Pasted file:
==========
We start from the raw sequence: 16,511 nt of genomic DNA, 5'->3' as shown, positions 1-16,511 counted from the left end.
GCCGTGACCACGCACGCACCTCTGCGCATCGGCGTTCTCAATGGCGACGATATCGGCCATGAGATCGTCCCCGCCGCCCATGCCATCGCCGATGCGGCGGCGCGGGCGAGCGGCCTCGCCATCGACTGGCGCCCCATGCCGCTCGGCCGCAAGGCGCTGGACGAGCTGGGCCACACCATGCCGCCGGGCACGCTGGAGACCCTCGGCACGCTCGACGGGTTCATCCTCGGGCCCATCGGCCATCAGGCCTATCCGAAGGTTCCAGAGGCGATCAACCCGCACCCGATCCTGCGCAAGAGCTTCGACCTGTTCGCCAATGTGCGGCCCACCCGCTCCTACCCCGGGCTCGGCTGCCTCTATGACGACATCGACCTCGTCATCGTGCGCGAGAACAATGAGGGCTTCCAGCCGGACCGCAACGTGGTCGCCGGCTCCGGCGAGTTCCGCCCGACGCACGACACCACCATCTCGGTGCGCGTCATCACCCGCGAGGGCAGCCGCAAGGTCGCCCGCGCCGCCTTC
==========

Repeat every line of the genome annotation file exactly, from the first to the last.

We start from the raw sequence: 16,511 nt of genomic DNA, 5'->3' as shown, positions 1-16,511 counted from the left end.
GCCGTGACCACGCACGCACCTCTGCGCATCGGCGTTCTCAATGGCGACGATATCGGCCATGAGATCGTCCCCGCCGCCCATGCCATCGCCGATGCGGCGGCGCGGGCGAGCGGCCTCGCCATCGACTGGCGCCCCATGCCGCTCGGCCGCAAGGCGCTGGACGAGCTGGGCCACACCATGCCGCCGGGCACGCTGGAGACCCTCGGCACGCTCGACGGGTTCATCCTCGGGCCCATCGGCCATCAGGCCTATCCGAAGGTTCCAGAGGCGATCAACCCGCACCCGATCCTGCGCAAGAGCTTCGACCTGTTCGCCAATGTGCGGCCCACCCGCTCCTACCCCGGGCTCGGCTGCCTCTATGACGACATCGACCTCGTCATCGTGCGCGAGAACAATGAGGGCTTCCAGCCGGACCGCAACGTGGTCGCCGGCTCCGGCGAGTTCCGCCCGACGCACGACACCACCATCTCGGTGCGCGTCATCACCCGCGAGGGCAGCCGCAAGGTCGCCCGCGCCGCCTTC